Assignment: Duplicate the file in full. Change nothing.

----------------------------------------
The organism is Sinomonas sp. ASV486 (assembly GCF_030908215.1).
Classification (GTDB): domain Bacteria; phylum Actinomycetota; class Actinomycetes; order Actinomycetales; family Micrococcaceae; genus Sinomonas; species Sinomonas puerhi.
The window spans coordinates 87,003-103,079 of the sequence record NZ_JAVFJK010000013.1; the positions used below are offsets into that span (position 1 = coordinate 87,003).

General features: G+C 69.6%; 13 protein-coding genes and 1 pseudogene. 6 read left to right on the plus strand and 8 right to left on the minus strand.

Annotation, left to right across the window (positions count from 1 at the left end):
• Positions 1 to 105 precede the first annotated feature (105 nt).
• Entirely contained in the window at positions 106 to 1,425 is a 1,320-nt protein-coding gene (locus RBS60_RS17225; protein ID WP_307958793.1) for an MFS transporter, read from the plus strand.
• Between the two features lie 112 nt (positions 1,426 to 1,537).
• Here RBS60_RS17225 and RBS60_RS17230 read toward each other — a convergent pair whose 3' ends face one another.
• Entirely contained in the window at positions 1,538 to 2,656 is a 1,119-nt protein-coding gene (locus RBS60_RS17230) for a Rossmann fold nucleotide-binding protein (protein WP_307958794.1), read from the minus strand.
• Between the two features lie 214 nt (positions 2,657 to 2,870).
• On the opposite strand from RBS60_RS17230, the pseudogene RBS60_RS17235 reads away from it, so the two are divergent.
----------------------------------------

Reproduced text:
The organism is Sinomonas sp. ASV486 (assembly GCF_030908215.1).
Classification (GTDB): domain Bacteria; phylum Actinomycetota; class Actinomycetes; order Actinomycetales; family Micrococcaceae; genus Sinomonas; species Sinomonas puerhi.
The window spans coordinates 87,003-103,079 of the sequence record NZ_JAVFJK010000013.1; the positions used below are offsets into that span (position 1 = coordinate 87,003).

General features: G+C 69.6%; 13 protein-coding genes and 1 pseudogene. 6 read left to right on the plus strand and 8 right to left on the minus strand.

Annotation, left to right across the window (positions count from 1 at the left end):
• Positions 1 to 105 precede the first annotated feature (105 nt).
• Entirely contained in the window at positions 106 to 1,425 is a 1,320-nt protein-coding gene (locus RBS60_RS17225; protein ID WP_307958793.1) for an MFS transporter, read from the plus strand.
• Between the two features lie 112 nt (positions 1,426 to 1,537).
• Here RBS60_RS17225 and RBS60_RS17230 read toward each other — a convergent pair whose 3' ends face one another.
• Entirely contained in the window at positions 1,538 to 2,656 is a 1,119-nt protein-coding gene (locus RBS60_RS17230) for a Rossmann fold nucleotide-binding protein (protein WP_307958794.1), read from the minus strand.
• Between the two features lie 214 nt (positions 2,657 to 2,870).
• On the opposite strand from RBS60_RS17230, the pseudogene RBS60_RS17235 reads away from it, so the two are divergent.